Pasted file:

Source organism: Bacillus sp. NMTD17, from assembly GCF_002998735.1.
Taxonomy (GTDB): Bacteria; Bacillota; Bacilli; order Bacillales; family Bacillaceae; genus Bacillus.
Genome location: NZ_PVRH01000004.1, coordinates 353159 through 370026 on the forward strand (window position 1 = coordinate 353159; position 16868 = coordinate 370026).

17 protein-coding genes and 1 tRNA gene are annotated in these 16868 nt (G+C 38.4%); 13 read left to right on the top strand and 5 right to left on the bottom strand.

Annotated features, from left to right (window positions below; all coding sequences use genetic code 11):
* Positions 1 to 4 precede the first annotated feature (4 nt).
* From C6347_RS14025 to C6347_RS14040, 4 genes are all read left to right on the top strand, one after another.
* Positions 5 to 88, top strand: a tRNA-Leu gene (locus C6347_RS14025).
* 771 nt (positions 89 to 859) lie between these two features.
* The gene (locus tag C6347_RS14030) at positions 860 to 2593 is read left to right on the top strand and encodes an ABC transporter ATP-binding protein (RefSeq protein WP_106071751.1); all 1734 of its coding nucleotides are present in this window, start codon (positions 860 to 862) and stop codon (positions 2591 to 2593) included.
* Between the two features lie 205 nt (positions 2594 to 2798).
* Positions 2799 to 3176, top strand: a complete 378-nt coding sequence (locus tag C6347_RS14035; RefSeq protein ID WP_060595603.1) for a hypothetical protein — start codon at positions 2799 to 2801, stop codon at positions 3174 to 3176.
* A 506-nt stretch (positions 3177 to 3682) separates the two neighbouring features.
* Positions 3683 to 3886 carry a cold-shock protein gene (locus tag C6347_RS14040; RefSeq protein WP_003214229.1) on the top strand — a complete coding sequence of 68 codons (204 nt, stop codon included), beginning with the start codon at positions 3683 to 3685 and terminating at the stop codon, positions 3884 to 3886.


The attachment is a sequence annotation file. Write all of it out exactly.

Source organism: Bacillus sp. NMTD17, from assembly GCF_002998735.1.
Taxonomy (GTDB): Bacteria; Bacillota; Bacilli; order Bacillales; family Bacillaceae; genus Bacillus.
Genome location: NZ_PVRH01000004.1, coordinates 353159 through 370026 on the forward strand (window position 1 = coordinate 353159; position 16868 = coordinate 370026).

17 protein-coding genes and 1 tRNA gene are annotated in these 16868 nt (G+C 38.4%); 13 read left to right on the top strand and 5 right to left on the bottom strand.

Annotated features, from left to right (window positions below; all coding sequences use genetic code 11):
* Positions 1 to 4 precede the first annotated feature (4 nt).
* From C6347_RS14025 to C6347_RS14040, 4 genes are all read left to right on the top strand, one after another.
* Positions 5 to 88, top strand: a tRNA-Leu gene (locus C6347_RS14025).
* 771 nt (positions 89 to 859) lie between these two features.
* The gene (locus tag C6347_RS14030) at positions 860 to 2593 is read left to right on the top strand and encodes an ABC transporter ATP-binding protein (RefSeq protein WP_106071751.1); all 1734 of its coding nucleotides are present in this window, start codon (positions 860 to 862) and stop codon (positions 2591 to 2593) included.
* Between the two features lie 205 nt (positions 2594 to 2798).
* Positions 2799 to 3176, top strand: a complete 378-nt coding sequence (locus tag C6347_RS14035; RefSeq protein ID WP_060595603.1) for a hypothetical protein — start codon at positions 2799 to 2801, stop codon at positions 3174 to 3176.
* A 506-nt stretch (positions 3177 to 3682) separates the two neighbouring features.
* Positions 3683 to 3886 carry a cold-shock protein gene (locus tag C6347_RS14040; RefSeq protein WP_003214229.1) on the top strand — a complete coding sequence of 68 codons (204 nt, stop codon included), beginning with the start codon at positions 3683 to 3685 and terminating at the stop codon, positions 3884 to 3886.